, Volume 187, Issue 2, pp 119-131

Belowground positive and negative feedbacks on CO2 growth enhancement

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Abstract

In this paper we present a conceptual model of integrated plant-soil interactions which illustrates the importance of identifying the primary belowground feedbacks, both positive and negative, which can simultaneously affect plant growth responses to elevated CO2. The primary negative feedbacks share the common feature of reducing the amount of nutrients available to plants. These negative feedbacks include increased litter C/N ratios, and therefore reduced mineralization rates, increased immobilization of available nutrients by a larger soil microbial pool, and increased storage of nutrients in plant biomass and detritus due to increases in net primary productivity (NPP). Most of the primary positive feedbacks share the common feature of being plant mediated feedbacks, the only exception being Zak et al.'s hypothesis that increased microbial biomass will be accompanied by increased mineralization rates. Plant nutrient uptake may be increased through alterations in root architecture, physiology, or mycorrhizal symbioses. Further, the increased C/N ratios of plant tissue mean that a given level of NPP can be achieved with a smaller supply of nitrogen.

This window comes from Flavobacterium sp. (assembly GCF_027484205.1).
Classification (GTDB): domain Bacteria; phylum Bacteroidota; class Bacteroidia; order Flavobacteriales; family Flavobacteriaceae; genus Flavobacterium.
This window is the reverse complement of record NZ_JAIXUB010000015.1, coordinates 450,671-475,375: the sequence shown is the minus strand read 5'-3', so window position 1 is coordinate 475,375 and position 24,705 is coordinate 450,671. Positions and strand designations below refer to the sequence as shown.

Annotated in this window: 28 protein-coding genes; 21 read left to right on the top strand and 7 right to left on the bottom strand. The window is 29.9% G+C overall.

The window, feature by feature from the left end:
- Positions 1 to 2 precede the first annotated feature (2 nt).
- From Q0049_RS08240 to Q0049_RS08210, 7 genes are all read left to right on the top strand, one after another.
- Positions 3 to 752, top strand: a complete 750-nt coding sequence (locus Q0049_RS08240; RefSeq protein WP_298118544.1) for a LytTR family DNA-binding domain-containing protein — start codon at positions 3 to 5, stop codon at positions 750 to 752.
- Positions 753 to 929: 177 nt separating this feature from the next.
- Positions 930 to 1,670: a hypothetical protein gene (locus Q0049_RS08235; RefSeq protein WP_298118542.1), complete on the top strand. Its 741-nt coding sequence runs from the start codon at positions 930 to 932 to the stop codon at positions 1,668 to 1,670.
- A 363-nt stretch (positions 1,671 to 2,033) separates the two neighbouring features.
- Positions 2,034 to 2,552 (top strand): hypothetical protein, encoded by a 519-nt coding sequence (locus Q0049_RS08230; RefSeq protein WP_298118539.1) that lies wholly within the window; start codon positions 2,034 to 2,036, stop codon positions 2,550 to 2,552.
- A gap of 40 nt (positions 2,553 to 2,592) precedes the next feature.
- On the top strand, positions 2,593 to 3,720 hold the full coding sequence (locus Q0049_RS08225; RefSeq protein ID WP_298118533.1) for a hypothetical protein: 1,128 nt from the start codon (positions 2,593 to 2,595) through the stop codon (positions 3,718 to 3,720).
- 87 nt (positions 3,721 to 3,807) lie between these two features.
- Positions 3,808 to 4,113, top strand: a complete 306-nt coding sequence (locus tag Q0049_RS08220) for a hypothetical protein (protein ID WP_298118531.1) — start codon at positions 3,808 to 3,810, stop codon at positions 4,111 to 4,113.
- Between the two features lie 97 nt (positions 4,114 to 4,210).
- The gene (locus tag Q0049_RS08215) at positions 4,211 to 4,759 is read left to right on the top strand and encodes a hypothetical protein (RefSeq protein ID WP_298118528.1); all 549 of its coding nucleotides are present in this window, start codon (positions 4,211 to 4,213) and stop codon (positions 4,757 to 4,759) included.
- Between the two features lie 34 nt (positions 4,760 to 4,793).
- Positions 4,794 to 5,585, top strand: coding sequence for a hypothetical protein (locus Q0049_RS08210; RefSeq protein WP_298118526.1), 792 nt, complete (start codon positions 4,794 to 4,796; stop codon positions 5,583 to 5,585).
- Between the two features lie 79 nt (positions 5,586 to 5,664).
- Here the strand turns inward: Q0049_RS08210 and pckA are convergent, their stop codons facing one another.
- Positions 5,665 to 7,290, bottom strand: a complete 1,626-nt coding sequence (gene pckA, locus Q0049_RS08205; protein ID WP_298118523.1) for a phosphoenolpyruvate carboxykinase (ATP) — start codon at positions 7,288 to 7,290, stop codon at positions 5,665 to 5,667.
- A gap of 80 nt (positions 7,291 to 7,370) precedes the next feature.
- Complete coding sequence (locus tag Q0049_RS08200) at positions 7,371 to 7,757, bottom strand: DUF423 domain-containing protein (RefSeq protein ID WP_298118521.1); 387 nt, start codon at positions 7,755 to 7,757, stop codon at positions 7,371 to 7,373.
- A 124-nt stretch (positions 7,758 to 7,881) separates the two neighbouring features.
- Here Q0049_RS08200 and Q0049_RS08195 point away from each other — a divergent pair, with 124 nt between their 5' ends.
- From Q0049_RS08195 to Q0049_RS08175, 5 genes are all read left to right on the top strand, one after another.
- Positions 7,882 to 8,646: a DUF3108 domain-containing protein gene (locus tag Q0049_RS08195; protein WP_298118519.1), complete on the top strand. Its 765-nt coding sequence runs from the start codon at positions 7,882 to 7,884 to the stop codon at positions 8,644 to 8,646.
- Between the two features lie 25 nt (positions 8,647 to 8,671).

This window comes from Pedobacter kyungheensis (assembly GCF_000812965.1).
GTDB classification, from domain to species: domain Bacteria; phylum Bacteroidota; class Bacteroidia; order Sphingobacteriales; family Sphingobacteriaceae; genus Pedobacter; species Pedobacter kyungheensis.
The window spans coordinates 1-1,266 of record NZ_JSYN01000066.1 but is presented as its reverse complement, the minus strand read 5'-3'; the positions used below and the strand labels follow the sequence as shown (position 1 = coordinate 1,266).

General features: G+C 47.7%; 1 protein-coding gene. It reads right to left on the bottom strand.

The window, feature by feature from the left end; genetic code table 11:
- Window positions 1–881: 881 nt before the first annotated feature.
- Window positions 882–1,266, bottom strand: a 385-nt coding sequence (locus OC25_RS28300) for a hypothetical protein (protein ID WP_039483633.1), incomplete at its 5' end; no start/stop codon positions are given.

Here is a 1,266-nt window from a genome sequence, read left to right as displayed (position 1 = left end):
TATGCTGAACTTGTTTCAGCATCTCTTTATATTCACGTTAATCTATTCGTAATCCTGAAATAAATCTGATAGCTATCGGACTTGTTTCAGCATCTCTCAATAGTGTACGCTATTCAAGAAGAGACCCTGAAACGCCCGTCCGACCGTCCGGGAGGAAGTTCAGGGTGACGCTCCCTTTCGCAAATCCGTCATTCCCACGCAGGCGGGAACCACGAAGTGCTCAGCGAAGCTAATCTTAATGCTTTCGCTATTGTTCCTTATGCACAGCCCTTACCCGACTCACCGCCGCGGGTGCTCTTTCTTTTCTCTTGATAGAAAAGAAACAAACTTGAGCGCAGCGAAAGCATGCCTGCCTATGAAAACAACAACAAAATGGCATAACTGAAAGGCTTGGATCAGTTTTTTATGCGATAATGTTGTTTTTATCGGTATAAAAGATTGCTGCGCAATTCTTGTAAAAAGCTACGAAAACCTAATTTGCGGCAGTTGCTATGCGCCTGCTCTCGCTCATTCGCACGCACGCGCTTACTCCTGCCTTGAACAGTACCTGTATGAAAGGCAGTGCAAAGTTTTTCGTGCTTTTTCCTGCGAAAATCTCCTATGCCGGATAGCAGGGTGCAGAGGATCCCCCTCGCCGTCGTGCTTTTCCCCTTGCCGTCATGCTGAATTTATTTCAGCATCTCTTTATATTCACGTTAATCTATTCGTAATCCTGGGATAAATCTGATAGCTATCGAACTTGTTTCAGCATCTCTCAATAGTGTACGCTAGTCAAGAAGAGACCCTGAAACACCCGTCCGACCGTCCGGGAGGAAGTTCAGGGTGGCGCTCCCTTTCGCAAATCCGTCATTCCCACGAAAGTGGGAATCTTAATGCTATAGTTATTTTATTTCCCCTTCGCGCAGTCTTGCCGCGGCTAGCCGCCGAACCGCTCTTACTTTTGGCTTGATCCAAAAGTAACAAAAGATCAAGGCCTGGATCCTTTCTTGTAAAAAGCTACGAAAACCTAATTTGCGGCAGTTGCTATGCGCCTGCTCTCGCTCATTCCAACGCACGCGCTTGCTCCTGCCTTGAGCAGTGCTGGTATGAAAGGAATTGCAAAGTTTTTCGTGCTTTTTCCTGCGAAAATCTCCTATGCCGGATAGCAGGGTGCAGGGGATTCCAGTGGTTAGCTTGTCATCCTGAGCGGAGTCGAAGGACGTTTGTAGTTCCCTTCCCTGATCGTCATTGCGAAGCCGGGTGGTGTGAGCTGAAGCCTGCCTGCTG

Identification of the net plant-soil feedbacks to enhanced productivity with elevated CO2 are a critical first step for any ecosystem. It is necessary, however, that we first identify how universally applicable the results are from one study of one ecosystem before ecosystem models incorporate this information. The effect of elevated CO2 on plant growth (including NPP, tissue quality, root architecture, mycorrhizal symbioses) can vary greatly for different species and environmental conditions. Therefore it is reasonable to expect that different ecosystems will show different patterns of interacting positive and negative feedbacks within the plant-soil system. This inter-ecosystem variability in the potential for long-term growth responses to rising CO2 levels implies that we need to parameterize mechanistic models of the impact of elevated CO2 on ecosystem productivity using a detailed understanding of each ecosystem of interest.